The purpose of the study was to investigate the extent of speech variation across different school contexts and explore the implications for policies on spoken language in secondary schools. In order to measure changes of speech resulting from different contexts, it was necessary to identify a form of analysis sensitive to speech variation. A number of approaches were examined including syntactic and functional analysis. The units of speech used by various studies included the speech act, the exchange and the episode. A review of the literature regarding the contextual variation of speech and the concept of 'communicative competence' was carried out as well as an examination of a number of studies of language in schools. Attention was also given to policy statements on spoken language in secondary schools. A functional analysis at the level of the speech act was identified and modified to match the study. Analysis of interrogative and assertive exchanges was also carried out, the latter being identified in the course of the study. Samples of student speech over a variety of contexts were collected and analysed. The study identified links between school context and pupil speech. A profile of school context, functional outcomes, and the speech forms used, was then compiled. The formal classroom was found capable of inducing abstract levels of speech involving evaluative and speculative activity. Other forms of speech such as verbal planning, reflection, the interaction of ideas and the negotiation of meaning, require careful planning if they are to become part of the linguistic experiences of pupils in secondary schools. A number of implications for a policy on spoken language in secondary schools have been raised and directions for further research put forward.
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    From the industrial to the convivial ethos : Ivan Illich on needs, commodities, education and the politics of change
    Pantas, Ignatios Jack ( 1991)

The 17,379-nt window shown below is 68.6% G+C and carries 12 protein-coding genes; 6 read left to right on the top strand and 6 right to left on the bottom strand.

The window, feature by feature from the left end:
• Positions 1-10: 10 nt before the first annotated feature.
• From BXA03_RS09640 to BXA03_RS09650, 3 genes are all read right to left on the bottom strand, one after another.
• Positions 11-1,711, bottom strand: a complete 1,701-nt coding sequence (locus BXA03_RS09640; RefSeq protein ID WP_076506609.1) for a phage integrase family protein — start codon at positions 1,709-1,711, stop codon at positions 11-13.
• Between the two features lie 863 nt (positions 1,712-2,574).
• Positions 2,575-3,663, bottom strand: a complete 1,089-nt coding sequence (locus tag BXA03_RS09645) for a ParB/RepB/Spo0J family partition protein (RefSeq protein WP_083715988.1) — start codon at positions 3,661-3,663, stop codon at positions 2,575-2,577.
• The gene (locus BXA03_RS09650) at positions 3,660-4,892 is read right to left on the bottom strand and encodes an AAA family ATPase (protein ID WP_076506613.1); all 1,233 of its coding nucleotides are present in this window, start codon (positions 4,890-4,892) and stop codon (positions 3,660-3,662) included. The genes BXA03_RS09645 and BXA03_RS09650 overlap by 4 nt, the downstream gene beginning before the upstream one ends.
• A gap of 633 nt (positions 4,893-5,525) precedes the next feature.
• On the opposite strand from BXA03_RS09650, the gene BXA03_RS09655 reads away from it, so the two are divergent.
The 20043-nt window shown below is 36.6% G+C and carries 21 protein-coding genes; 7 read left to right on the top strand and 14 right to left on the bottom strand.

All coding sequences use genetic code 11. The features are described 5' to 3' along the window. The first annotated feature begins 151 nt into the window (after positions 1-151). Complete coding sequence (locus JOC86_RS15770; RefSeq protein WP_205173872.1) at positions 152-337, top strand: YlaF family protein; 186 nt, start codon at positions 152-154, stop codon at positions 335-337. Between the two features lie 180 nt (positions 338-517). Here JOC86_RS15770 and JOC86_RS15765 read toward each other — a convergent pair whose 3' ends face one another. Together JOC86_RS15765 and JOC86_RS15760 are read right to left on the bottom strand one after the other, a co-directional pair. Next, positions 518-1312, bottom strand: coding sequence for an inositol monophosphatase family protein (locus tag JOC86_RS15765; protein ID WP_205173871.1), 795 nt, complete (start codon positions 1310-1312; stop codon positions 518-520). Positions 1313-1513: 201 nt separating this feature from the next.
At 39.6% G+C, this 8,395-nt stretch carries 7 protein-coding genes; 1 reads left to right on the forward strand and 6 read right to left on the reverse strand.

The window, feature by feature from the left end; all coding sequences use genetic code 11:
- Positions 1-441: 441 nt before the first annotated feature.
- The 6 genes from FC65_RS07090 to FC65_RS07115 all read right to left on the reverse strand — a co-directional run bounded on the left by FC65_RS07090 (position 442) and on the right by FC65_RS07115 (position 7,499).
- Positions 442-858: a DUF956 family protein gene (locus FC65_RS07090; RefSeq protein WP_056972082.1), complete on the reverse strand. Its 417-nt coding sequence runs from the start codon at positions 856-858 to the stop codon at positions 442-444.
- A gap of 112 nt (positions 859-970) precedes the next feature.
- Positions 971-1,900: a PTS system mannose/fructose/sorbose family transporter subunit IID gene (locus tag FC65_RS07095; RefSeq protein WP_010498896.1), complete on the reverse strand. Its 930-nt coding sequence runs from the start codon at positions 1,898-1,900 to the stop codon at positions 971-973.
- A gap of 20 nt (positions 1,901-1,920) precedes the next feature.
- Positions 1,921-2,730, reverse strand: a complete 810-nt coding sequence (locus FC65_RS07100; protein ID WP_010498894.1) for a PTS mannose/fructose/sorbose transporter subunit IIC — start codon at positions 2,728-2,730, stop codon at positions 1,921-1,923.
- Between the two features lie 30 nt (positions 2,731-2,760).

The appearance of the soul-stirring views of Ivan Illich in the early seventies made for an iconoclastic campaign against current claims and definitions of objective social progress in our industrial-computer-technology age. His controversial message expressed serious concern about the consumerist ethos of modern societies and the pathogenic nature of our institutions. Today, the radical literature boom, of which Illich was part, appears to have gone quiet. Additionally, aspects of his writings have been superseded by new radical discourses. Yet still, for all that, Illich has produced an imposing and provocative critique of modern industrial society that goes a long way to demythologize our world view of "what is" of the sociocultural reality around us. In this sense, Illich has posed problems and offered positions that remain relevant to radical politics, and that are likely to concern us for a very long time. Throughout this thesis, I will attempt to contextualize and present the matrix of Illich's thought. In view of the ample critical responses to Illich's work, I do not intend to present a comprehensive critical appraisal, though I will concentrate on an assessment of his proposed strategy for the transition to a more humane society. I will begin, in chapter one, by mapping out Illich's critique of the increased importance of commodity culture within both the production and social reproduction - the ways in which advanced industrial society reproduces itself in individual thought and behaviour. Illich's investigation of the consumer society points to how institutions and a wide variety of cultural phenomena within social life are becoming forms of commodification and consumption, thus engendering deleterious and dehumanizing consequences. Chapter two takes Illich's objections to the consumerist ethos and investigates the role of compulsory public schooling within the logic of the commodification process. On the whole, Illich illustrates that the school, by packaging knowledge as a consumer commodity, distorts the meaning of education for its own vested interests. While the first two chapters attempt to contextualize Illich's writings, chapter three explores his conceptualization of the "ideal society" and his proposals for social and educational transformation. In chapter four, I will critically appraise Mich's thinking on radical social reconstruction in contradistinction to his Marxist critics and their proposed strategies. Out of this debate, the relevance of Illich's political concerns to current radical politics will be further clarified. My purpose in chapter five will be to confront the dilemma posed by Mich: should a radical policy be directed to reform or to deschool? I will attempt to present and appraise some of the prominent critical views levelled against Illich's politics for social change. In the final chapter, an attempt will be made to reveal what the deschooling analysis does not take into account. Attention will be given to how "resistance" theories, in particular the work of Paul Willis, provide an alternative view of how school reproduces the social order. New possibilities for schools acting as agents of social change are presented. The efforts of "empowerment" theorists build up these possibilities and call for "transformative" pedagogies to be developed within the schools. The major concern here will be to ascertain whether there is a role for the school, as we know it, to play in radically transforming society, and whether some middle ground can be charted with respect to Illich's project for deschooling society.